Finally, some of this disadvantages are still in existing in Africa especially Nigeria because we are still paying the loyalty to the colonial masters. There are more disadvantages but the little of them was explored in the essay and as for the advantages it really has impacted a lot on African people. In medical field; the African people are trying their possible best to be like the colonizers, most of the diseases in Africa are from them such as measles, malaria and recently Hiv/Aids but both the colonizers and their colony are working on the treatment. In Nigeria colonialism ended when it got is independent which a lot has improved such areas are industries, mining, agriculture and so on but the first two are the one focused on making agriculture to go down which is not suppose to be so because Nigeria is a fertile land. So if agriculture is given attention too will also improve the economy of the country because there are both political and economical instability in the country so the only way is to improve in more aspect of the economy and they should also be a nationalist in whole Africa to make it a better continent. The advantages and disadvantages of colonialism is a very good aspect of history because it made someone to know what happened in the past and what is still happening in the country.

Colonialism in Conrad’s Heart of Darkness

Joseph Conrad explores the nature of colonialism in his work “Heart of Darkness”. He sarcastically shows the terror of colonialism. In order to accomplish this he uses numerous emblematic characters. The main one is Kurtz, indistinguishable and indefinable person, who is being described by Conrad as representative of all Europe (Conrad 127). The author shows us that the nature of colonialism hasn’t changed much since the Roman times, except the tools and weapons had became more developed, but the purpose and results remained the same. Conrad reveals the harms of colonialism, and the capitalistic approach of the Europeans through Marlow’s journey in Congo.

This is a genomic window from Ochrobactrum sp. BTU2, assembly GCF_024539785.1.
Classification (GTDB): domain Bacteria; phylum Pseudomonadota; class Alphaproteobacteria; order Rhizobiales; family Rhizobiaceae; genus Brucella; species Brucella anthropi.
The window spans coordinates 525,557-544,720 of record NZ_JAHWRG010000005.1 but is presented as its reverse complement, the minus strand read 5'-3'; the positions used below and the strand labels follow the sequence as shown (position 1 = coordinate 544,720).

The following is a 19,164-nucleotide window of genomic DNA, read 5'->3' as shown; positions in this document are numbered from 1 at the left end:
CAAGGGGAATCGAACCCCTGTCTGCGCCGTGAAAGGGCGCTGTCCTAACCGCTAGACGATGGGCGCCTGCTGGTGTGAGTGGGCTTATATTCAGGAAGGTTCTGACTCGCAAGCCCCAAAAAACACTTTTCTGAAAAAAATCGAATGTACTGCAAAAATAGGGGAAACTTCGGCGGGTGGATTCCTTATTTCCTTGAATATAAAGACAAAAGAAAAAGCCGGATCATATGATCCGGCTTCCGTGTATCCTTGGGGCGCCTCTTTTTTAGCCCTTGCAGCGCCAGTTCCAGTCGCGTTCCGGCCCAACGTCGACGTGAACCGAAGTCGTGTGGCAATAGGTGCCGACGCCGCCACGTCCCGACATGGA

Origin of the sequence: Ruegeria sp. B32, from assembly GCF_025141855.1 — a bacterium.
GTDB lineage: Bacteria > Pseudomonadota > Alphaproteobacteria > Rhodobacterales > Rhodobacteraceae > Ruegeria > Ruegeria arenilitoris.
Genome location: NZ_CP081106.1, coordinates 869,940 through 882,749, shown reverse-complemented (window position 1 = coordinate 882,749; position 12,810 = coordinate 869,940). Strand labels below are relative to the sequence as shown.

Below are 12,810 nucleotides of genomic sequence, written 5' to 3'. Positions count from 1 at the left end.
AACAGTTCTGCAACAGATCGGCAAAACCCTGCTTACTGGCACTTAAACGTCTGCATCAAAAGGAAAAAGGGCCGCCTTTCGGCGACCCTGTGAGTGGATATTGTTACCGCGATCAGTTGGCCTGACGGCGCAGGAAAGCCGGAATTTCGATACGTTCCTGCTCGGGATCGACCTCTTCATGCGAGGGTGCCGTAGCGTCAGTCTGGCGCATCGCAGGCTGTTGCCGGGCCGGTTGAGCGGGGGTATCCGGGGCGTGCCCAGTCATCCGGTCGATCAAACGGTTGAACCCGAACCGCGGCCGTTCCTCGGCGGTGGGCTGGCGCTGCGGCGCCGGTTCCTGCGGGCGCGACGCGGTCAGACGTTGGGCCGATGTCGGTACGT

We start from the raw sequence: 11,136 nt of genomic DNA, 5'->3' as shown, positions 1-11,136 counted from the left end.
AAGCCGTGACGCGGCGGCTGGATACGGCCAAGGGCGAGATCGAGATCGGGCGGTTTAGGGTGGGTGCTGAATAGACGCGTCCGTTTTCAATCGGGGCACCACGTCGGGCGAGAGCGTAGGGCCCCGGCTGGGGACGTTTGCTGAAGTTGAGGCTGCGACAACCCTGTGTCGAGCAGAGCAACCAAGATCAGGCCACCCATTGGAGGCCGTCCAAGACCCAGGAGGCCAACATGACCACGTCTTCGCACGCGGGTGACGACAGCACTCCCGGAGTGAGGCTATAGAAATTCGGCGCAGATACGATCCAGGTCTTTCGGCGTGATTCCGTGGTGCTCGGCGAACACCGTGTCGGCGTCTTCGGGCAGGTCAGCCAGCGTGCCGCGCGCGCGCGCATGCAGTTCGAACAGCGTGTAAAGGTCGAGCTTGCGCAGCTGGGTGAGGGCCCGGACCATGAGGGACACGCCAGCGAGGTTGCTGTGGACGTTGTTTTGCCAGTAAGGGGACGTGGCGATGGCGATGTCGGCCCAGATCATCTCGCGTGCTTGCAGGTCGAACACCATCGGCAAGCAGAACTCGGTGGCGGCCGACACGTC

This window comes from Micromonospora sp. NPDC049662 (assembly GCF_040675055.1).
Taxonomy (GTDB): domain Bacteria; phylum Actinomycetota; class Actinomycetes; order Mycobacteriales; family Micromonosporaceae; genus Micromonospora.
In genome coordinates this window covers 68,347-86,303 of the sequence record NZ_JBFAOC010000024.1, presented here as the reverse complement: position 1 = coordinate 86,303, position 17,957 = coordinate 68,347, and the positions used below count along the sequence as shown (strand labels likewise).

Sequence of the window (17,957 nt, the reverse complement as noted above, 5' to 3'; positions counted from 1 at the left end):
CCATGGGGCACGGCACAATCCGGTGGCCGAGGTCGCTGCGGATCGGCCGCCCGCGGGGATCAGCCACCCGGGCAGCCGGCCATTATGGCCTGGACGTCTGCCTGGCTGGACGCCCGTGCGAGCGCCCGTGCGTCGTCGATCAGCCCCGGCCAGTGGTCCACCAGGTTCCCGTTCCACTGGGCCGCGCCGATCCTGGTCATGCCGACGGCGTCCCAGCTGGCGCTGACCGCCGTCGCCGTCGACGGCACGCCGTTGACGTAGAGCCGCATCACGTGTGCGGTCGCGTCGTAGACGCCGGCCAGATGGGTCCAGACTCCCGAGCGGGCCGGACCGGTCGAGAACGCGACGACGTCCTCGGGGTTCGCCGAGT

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One of the purposes of the colonialism is a control of native’s way of life and beliefs. Conrad focuses on what the Company clearly tells the public – that they are going into the Congo to civilize the natives. The Europeans, on first sight, seek to convert the people of the Congo region way of live to a European one. Marlow’s aunt believes he will take part in giving up those rude millions from their unpleasant ways (Conrad 77). She understands the traditional ways of life of the natives as “horrid.” She believes the European system is the only one which should be followed. The Europeans join in help of the natives to obtain ivory, and the natives leave their villages, seeing a better paid opportunity, and in the process they change their way of life. Marlow himself states that he “passed through several abandoned villages” (Conrad 87) and his foreman was a “boiler-maker by trade” (Conrad 99), which shows the Natives have given up their earlier way of life with hope to pursue a better life with the Europeans. While Marlow journeys up the river he hears the cries of the natives coming from behind a wall of solid plants, he had a “suspicion” that they are “inhuman” (Conrad 108). Kurtz also believes the natives need to be humanized, enhanced, and taught in the European way of life. The Europeans think the natives are ‘lower’ than them, and they need to be cultured. Despite the ambition of civilizing the natives, there is the true face of colonialism, after those people abandoned everything to live like Europeans. Conrad describes colonialism as brutal and savage process. The natives are calmed by a false sense of safety and then slaved by the European colonialists. The natives are important, if supply with ivory and other goods the Europeans. The working conditions and health of the natives are not important for the Europeans. Marlow makes a colorful observation of the cruelty the natives are exposed to, after they no longer can work. They are left to die slowly, starving, and unable to find food to eat. The people are beaten and hanged so they could be an object lesson for others. If a fire is going into the storehouse someone is beaten because “They said he caused the fire in some way” (Conrad 92). The manager’s explanation is that when you punish the native, even if he did nothing for the fire, was “the only way” to “prevent all conflagrations for the future” (Conrad 95). The Europeans who went to civilize the people of Africa were extremely cruel with the population. As a result of colonialism’s cruelty the natives felt a superior fear from the colonialists, so the Europeans used that in order to get what they wanted. “What can you expect? He came at them with thunder and lightning” – states the time when Kurtz showed up with weapons and scared them so bad that they gave him as much ivory as he wanted (Conrad 135).